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December 16, 2010

 

Local vet recalls Battle of the Bulge

Blodgett Mills man served as truck driver carrying troops, supplies to front line

VetBob Ellis/staff photographer
Battle of the Bulge veteran Bob Bennett of Blodgett Mills looks over medals awarded him during World War II while serving in North Africa and Europe.

By ANTHONY BORRELLI
Staff Reporter
aborrelli@cortlandstandardnews.net

BLODGETT MILLS — The Battle of the Bulge is considered one of the bloodiest battles of World War II and a critical victory for the Allies, who began their final push against the German forces.
Blodgett Mills resident Bob Bennett remembers it well.
It was bitter cold in the forested Ardennes Mountains area in Belgium, the snow was piled up 3 to 4 feet, and weapons fire was almost constant in some places.
“The Germans threw everything they had at us, and that was their last hurrah,” said Bennett, 87. “They figured if they threw enough firepower, they’d eventually break through our lines.”
The battle began 66 years ago today. It lasted a little over a month, coming to an end on Jan. 25, 1945.
At the time, Bennett was a truck driver carrying troops and other supplies with the 26th Infantry.
He spent a great deal of time shuttling troops throughout the night to their various positions near the onset of the fighting.
“They were moving troops to weak spots prone to where the Germans could break through,” he said.
Though outnumbered, the Germans pushed an attack plan they believed would divide the Allied forces. Hitler believed the Rhine posed a major geographic obstacle for the Allies and ordered all the river’s bridges destroyed.
“Now you’re getting to the point where we had air superiority,” Bennett said. “They tried to bomb the Remagen bridge because that’s how they thought we’d cross the Rhine, but we went across it on pontoon bridges.”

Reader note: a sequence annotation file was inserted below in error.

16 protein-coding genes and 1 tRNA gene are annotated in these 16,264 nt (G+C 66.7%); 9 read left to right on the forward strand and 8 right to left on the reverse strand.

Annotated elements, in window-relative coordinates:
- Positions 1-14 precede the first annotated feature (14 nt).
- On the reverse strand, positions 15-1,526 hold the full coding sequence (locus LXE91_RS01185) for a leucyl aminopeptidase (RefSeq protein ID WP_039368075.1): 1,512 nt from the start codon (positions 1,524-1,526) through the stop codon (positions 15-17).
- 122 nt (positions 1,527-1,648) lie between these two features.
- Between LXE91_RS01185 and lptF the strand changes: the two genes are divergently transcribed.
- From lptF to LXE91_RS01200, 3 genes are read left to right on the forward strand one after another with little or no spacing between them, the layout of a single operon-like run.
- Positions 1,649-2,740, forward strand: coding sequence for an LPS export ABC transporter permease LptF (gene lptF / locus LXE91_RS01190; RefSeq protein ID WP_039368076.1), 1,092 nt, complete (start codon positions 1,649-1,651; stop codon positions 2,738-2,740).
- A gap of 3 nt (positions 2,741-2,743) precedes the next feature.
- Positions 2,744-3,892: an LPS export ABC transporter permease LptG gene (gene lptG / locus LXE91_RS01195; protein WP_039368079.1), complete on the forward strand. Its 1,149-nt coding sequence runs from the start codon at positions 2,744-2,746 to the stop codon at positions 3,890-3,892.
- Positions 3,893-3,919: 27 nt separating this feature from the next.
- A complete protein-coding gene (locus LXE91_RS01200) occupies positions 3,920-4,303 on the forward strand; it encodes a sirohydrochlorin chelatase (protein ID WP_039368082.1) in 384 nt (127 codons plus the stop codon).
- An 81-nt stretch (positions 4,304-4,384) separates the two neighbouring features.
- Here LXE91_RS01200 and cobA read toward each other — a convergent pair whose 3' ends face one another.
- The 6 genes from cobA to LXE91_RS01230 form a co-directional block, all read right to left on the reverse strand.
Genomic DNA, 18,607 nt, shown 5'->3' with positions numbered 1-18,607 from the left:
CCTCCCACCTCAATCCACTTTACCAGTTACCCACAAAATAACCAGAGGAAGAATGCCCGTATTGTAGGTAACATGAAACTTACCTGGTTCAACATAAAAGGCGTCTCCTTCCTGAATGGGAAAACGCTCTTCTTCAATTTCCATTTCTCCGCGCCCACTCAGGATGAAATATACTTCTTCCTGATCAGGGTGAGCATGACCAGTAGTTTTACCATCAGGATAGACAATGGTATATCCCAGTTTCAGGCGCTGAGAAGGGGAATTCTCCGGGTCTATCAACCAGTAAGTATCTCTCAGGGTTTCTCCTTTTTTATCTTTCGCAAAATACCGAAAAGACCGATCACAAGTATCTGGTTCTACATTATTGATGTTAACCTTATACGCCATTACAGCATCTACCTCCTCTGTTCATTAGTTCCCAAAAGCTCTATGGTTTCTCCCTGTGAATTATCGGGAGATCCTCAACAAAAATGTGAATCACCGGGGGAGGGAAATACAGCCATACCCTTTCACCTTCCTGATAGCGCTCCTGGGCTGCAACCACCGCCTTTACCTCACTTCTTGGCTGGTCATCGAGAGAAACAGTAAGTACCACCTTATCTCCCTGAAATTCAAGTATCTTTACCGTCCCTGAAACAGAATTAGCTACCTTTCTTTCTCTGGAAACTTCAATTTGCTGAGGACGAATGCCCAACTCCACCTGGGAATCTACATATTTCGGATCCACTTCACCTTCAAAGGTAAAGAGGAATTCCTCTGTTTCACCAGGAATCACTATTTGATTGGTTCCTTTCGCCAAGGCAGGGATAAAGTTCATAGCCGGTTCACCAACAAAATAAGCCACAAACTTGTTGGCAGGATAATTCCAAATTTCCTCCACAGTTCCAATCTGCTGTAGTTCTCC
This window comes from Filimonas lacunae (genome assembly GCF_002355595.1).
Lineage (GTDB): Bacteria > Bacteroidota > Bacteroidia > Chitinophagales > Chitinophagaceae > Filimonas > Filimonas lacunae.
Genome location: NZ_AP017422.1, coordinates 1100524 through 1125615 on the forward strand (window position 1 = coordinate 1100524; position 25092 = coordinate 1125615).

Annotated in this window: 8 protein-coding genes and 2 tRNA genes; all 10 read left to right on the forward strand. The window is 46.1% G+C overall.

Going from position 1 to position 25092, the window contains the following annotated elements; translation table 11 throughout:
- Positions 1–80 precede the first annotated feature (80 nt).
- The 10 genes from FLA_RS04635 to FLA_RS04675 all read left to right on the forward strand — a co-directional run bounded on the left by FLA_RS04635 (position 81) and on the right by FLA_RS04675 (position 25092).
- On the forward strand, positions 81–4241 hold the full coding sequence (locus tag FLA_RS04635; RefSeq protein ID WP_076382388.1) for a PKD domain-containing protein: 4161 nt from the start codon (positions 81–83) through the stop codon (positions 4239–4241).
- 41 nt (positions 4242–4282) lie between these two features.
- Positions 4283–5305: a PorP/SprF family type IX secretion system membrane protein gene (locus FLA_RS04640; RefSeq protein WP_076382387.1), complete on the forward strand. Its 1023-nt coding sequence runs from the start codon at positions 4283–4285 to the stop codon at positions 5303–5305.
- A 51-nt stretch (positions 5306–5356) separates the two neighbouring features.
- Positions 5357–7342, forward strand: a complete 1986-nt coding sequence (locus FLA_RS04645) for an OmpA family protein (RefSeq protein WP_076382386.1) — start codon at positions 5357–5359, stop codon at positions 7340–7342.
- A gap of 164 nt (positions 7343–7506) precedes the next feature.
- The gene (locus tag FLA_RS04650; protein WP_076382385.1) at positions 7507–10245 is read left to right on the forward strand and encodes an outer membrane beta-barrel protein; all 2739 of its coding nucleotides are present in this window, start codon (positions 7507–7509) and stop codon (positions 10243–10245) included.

Not being on front lines did not spare Bennett from brushes with death. He said a major cause of injury for many troops was shrapnel from Allied or enemy anti-aircraft shells, which at times proved just as dangerous as the explosions they delivered.
He lost one friend in the battle: Eugene Brody, a Pennsylvania resident whom he had met while in the service. Brody was killed during a German air raid.
“When we heard planes, you could tell ours by the sound,” Bennett recalled. “We heard one and the rest of us dove into the first foxhole we could find, but he tried to run with others of his company into another hole, got hit by shrapnel and didn’t make it.”
Bennett came within inches of being fatally struck himself. During one engagement, Bennett lost his truck when a German tank perched nearly 100 yards off on a snow bank in wooded area opened fire on him.
“I didn’t see him until I saw the flash of the shot ... he put one through the motor of my truck, and I got out of there in a hurry,” Bennett said.
Shrapnel from the exploding shell struck him in the leg and bits of metal came within inches of fatally striking his upper body.
After the war ended, it took Bennett nearly 12 years before he would even speak of his experiences. He sometimes marvels how he was able to survive the war, but says he was glad to have served.
“I would have nightmares and avoided anything to do with it,” Bennett said. “You stop and think about it now and you don’t realize someone up above was looking out for you, that’s for sure.”
World War II veterans are becoming fewer and fewer as the years go on. There are a few others who live in Cortland County, but officials have no available records to show precisely how many.
“We’re losing over 1,000 World War II veterans a day across the United States,” said Carl Bullock, director of Cortland County Veteran’s Services.

 

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